B. 1993, London. Lives and works in London.

Jadé Fadojutimi, A point to pointlessness, 2019. © Jadé Fadojutimi 2020. Photo by Eva Herzog. Courtesy of the artist and Pippy Houldsworth Gallery, London.

Jadé Fadojutimi, A point to pointlessness, 2019. © Jadé Fadojutimi 2020. Photo by Eva Herzog. Courtesy of the artist and Pippy Houldsworth Gallery, London.

Jadé Fadojutimi, The Curtain Drops, 2020. © Jadé Fadojutimi 2020. Photo by Eva Herzog. Courtesy of the artist and Pippy Houldsworth Gallery, London.

Jadé Fadojutimi, The Curtain Drops, 2020. © Jadé Fadojutimi 2020. Photo by Eva Herzog. Courtesy of the artist and Pippy Houldsworth Gallery, London.

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Jadé Fadojutimi is one of today’s most exciting young abstract painters. The British artist fills her canvases with frenetic brushstrokes and lush palettes that suggest an anxious and very contemporary mindscape. Woe is Eden (2020), for example, features a round, verdant tangle of green brushstrokes, surrounded by dark, ominous swaths of black. Small red nipples and a pair of blue feet protrude from the central mass. Upon further looking, a smirking, coiled snake appears at the bottom left corner. Fadojutimi peppers her paintings with such representational hints—pairs of lips; a wide-brimmed hat; leaves and trees—which offer access points and allegorical meanings that engage viewers.
Jadé Fadojutimi
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Jadé Fadojutimi
Collectors, galleries, and institutions are taking notice: Last fall at Frieze London, Fadojutimi’s work garnered commercial attention in Galerie Gisela Capitain’s booth, and in the winter, the Institute of Contemporary Art, Miami acquired a painting by the artist; Tate acquired one in the spring. The young artist is enjoying a solo show at Pippy Houldsworth Gallery in London this September through October, and will have another at Taka Ishii Gallery in Tokyo in 2021—when she’ll also take part in the Liverpool Biennial and mount a solo exhibition at ICA Miami. It’s just a matter of time before the art world shifts its attention from figurative painting to abstraction; Fadojutimi is a bellwether for a pendulum swing, making work that feels fresh and vibrant in a mode that’s overdue for a comeback.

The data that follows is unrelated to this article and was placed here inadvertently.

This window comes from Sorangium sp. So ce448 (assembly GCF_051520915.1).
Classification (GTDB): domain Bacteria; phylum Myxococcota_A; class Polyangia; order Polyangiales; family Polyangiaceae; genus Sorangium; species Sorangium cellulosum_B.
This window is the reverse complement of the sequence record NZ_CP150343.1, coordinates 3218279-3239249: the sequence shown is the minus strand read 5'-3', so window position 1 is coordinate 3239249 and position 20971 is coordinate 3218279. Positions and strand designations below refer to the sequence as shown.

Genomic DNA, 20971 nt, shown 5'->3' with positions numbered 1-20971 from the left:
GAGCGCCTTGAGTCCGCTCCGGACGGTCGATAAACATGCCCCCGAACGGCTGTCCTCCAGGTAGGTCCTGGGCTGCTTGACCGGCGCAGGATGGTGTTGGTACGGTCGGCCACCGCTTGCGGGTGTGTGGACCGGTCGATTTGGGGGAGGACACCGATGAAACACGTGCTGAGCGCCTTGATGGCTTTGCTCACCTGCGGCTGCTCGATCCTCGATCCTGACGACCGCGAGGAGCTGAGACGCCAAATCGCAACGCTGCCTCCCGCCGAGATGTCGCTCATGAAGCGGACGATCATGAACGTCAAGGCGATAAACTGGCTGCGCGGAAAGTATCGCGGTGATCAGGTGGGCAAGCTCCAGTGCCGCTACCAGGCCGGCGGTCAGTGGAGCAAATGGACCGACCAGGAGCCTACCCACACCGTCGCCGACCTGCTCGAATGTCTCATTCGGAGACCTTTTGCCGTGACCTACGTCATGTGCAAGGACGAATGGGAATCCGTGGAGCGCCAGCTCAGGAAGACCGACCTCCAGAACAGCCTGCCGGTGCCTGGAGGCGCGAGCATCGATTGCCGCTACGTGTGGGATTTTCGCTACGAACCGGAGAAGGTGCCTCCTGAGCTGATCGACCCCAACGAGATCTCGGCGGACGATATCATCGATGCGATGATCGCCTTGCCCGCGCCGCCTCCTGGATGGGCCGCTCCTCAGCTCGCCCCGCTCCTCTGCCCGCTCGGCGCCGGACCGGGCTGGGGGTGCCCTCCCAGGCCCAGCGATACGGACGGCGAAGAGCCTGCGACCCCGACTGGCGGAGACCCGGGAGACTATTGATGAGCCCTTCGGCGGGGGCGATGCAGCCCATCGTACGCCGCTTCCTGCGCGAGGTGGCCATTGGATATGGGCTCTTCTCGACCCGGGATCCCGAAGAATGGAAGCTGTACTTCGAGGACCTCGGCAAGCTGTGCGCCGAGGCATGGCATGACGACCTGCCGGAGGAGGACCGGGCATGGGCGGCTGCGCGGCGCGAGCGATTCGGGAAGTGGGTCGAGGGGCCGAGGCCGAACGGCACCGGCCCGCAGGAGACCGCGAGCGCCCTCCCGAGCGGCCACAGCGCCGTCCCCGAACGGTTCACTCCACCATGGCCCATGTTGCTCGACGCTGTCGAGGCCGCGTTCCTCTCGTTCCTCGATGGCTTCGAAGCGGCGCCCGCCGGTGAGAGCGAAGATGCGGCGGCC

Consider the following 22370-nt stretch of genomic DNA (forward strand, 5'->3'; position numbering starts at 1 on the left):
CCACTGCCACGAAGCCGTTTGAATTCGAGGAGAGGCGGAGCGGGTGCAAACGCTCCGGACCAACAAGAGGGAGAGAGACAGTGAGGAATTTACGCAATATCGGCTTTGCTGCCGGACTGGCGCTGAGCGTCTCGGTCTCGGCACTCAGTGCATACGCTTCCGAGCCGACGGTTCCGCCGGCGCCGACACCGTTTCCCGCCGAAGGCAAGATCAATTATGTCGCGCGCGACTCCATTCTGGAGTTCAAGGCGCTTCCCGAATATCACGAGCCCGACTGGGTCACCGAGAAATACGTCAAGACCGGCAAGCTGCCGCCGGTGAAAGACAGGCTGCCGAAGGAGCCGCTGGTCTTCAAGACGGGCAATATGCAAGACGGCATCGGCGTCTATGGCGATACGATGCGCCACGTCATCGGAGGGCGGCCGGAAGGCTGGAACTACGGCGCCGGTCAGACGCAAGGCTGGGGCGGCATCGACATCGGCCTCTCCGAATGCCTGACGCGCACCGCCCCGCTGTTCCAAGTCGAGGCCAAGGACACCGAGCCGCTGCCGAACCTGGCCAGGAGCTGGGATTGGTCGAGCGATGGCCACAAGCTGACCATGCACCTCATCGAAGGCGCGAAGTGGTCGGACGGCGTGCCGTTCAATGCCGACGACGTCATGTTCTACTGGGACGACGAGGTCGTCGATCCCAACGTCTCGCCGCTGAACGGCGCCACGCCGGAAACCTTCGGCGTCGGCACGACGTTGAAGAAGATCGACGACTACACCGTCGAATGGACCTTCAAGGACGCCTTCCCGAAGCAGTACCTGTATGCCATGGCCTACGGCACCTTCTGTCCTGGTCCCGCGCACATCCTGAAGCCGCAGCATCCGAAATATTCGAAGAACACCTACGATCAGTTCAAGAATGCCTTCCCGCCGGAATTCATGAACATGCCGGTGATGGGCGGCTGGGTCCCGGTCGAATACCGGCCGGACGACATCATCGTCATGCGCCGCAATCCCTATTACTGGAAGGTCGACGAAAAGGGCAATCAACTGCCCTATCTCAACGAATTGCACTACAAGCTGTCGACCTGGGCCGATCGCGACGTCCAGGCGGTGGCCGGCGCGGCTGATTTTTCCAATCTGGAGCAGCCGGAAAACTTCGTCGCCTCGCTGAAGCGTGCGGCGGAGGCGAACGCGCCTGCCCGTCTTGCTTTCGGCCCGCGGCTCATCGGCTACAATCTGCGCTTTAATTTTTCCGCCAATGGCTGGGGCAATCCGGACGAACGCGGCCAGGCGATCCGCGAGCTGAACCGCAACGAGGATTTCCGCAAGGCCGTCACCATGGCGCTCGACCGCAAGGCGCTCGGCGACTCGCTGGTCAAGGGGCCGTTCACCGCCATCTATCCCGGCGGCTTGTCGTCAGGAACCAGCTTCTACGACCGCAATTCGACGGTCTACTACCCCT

The Artsy Vanguard 2020

The Artsy Vanguard 2020 is our annual list of the most promising artists shaping the future of contemporary art. This year, artists are organized into two categories: Newly Emerging, which presents artists who’ve gained momentum in the past year, showing at leading institutions and galleries; and Getting Their Due, which identifies artists who have persevered for decades, yet only recently received the spotlight they deserve. Now in its third edition, the feature was developed by the Artsy staff, in collaboration with our network of international curators and art professionals. Explore more of The Artsy Vanguard 2020.
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Alina Cohen
Header and thumbnail image, from left to right: Jadé Fadojutimi, “Jesture,” 2020. Photo by Eva Herzog; Portrait of Jadé Fadojutimi by Eva Herzog; Jadé Fadojutimi, “I Present Your Royal Highness,” 2018. Photo by Stephen White; Jadé Fadojutimi, “Transmission,” 2020. Photo by Eva Herzog. All images: © Jadé Fadojutimi 2020. Courtesy of the artist and Pippy Houldsworth Gallery, London.